I first read Douglas Adams’s “The Hitchhiker’s Guide to the Galaxy” when I was 13 or so, shortly after the mass-market paperback release of “The Restuarant at the End of the Universe.” (I actually read “Restaurant” first, not realizing until I was well into it that it was a sequel; I went back and bought “Hitchhiker’s” within a couple of days of finishing “Restaurant.”) Thanks to some car difficulty on the way home from the mall, and the fact that “Restaurant” isn’t exactly an epic of Tolstoian scope, I actually finished the book before I even got it home. I subsequently read every novel Adams published as soon after he released them as I could get my hands on them.
But I don’t consider myself a die-hard Adams junkie, at least not anymore; I haven’t read any of the books in years. They’re pretty much fondly-remembered relics of my nerdy adolesence at this point. And given that I hadn’t read “Hitchhiker’s” in so long, I thought I’d be able to separate what the movie was trying to accomplish from what the book set out to do, to judge the movie on its own merits instead of simply judging how faithfully it aped its source material. But that proved more difficult that I’d anticipated–largely because of the flood of memories that came back to me during the movie. I hadn’t heard the phrase “Ravenous Bugblatter Beast of Traal” for fifteen or twenty years but it was right back in the forefront of my head the instant before it was said in the movie. So in the end, despite my best critical intentions, I ended up judging the movie to at least some degree against what I remembered of the book.
In the end what I’ve decided to do is cheat and give
|The Hitchhiker’s Guide to the Galaxy (2005)|
|Directed By:||Garth Jennings|
|Written By:||Douglas Adams Karey Kirkpatrick|
|Starring:||Sam Rockwell Martin Freeman Mos Def Zooey Deschanel Bill Nighy John Malkovich Alan Rickman’s Voice|
The overweight, greasy, introverted me of 1984 gives this movie a B-. The script (credited to Adams and Karey Kirkpatrick, though I truly believe Kirkpatrick did most of the work) stays as true as it can to the original radio program, TV series and book–in fact, it lifts great chunks of the narration and dialogue straight from the earlier works. And while Me-at-13 had always pictured Michael Palin as Arthur Dent and Eric Idle as Ford Prefect (is it any surprise I was into Monty Python, too?), I truly appreciated the casting of Martin Freeman as a note-perfect Arthur and managed to accept the overly-mannered Mos Def as Ford. They certainly fit as much of the book in as they could reasonably be expected to do, even if much it was just thrown out in passing or didn’t make much sense in the overall story. So yeah, Me-at-13 says, it was OK.
The not-so-overweight, much less greasy, still-introverted Me-at-34 can’t quite be as charitable: here’s where the official C- grade comes in. This movie is, quite frankly, an unholy mess. The direction feels amateurish (not completely a surprise since it was directed by a first-time feature director, Garth Jennings), the editing is sloppy, the sets look cheap, most especially the spaceship Heart of Gold (like they spent all of their budget on the Vogon Muppets), and the script, quite frankly, is only a couple of notches above mere transcript and also only a couple of notches above abysmal. I think that there might have been a good movie hidden somewhere in the intentions of the creators, but it got lost in trying too hard to mimic the all-too-familiar feel of Adams’ work. They managed to get the surface of Adams’ work right (or close to it, anyway) but not the heart.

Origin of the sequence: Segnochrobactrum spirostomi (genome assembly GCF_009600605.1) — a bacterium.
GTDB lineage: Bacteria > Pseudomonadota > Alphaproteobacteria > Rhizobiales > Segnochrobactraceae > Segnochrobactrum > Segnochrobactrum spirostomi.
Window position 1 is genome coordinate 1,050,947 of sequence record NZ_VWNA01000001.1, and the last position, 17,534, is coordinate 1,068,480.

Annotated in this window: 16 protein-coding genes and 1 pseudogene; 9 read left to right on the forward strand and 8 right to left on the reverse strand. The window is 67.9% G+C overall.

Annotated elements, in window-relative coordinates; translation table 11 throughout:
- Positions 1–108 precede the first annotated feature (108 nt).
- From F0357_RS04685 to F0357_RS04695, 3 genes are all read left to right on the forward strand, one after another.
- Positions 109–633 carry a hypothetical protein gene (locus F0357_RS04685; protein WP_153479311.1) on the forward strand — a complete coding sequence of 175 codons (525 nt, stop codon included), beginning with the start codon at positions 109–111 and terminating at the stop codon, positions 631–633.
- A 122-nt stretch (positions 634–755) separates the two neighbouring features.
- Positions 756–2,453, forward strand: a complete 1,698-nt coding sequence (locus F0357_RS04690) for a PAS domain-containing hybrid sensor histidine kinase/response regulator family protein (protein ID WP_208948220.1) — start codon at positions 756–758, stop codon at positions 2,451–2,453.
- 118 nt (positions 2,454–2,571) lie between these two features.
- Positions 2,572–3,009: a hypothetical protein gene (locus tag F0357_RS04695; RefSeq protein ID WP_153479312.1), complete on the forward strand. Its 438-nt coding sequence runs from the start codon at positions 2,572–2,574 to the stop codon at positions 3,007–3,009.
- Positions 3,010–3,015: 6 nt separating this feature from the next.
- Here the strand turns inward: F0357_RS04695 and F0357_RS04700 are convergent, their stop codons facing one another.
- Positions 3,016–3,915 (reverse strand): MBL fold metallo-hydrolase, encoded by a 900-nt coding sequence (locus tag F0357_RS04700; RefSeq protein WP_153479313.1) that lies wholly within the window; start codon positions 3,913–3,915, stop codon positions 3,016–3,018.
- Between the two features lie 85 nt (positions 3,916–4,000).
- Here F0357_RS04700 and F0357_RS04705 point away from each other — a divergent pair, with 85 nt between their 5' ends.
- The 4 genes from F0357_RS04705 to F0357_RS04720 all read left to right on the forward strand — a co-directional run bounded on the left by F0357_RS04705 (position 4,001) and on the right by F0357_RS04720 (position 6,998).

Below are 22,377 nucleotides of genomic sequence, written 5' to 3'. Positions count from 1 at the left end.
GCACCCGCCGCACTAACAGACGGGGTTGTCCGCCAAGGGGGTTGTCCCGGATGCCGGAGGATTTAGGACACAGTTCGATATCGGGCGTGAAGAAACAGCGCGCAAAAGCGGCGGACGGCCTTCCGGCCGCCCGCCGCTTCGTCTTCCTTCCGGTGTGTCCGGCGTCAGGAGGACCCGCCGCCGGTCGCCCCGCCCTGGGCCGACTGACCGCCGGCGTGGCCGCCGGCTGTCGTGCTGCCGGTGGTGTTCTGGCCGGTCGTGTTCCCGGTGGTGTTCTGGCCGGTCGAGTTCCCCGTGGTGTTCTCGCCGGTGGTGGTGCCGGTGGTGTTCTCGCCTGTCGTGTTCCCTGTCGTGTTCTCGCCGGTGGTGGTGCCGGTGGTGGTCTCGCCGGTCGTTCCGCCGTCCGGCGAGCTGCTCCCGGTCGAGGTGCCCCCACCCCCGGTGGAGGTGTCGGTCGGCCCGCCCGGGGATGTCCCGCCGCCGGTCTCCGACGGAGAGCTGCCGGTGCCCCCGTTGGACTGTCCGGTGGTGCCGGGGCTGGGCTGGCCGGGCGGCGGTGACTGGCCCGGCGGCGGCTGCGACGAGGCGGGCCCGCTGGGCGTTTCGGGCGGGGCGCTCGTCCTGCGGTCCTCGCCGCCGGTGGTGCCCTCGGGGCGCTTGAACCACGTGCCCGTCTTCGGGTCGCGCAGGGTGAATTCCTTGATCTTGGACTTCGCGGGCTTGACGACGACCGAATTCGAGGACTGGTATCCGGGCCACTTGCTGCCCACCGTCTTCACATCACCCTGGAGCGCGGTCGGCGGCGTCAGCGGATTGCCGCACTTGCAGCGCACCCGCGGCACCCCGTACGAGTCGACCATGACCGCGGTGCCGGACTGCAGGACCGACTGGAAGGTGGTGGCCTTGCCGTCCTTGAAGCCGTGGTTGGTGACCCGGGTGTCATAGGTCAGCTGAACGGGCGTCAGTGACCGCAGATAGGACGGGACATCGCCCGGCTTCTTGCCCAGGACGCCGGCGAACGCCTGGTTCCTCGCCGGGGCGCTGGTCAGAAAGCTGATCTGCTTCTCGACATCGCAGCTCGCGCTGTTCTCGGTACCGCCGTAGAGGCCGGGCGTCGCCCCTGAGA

I can’t bring myself to blame the actors, all of whom give it an enthusiastic effort and all of whom are capable of far better work than this movie might suggest. Me-at-34 and Me-at-13 both agree that Freeman perfectly embodies Arthur, the ever-at-a-loss Englishman ripped from a life of quiet sub-mediocrity into galaxy-spanning insanity. Sam Rockwell plays galactic President Zaphod Beeblebrox like a two-headed, three-armed, long-haired Bill Clinton who did inhale, and far, far more than once. Mos Def forces his oddness more than I’d like, but he certainly has the “alien” part of Ford’s personality down. The normally-delightful Zooey Deschanel doesn’t do an awful lot as Trillian, though that’s not really her fault–Trillian’s part in this movie has been reduced mainly down to being “The Girl,” honestly. By far the best acting job in the movie goes to the always-great Bill Nighy’s small part as Slartibartfast, planetary designer; he fully seems to get the benign befuddledness of the character.
I’m going to leave my summing up for this movie to my boy -b, whose expectations were likewise set sufficiently low. He was able to condense his feelings about the movie perfectly into five little words:
“It was a great book.”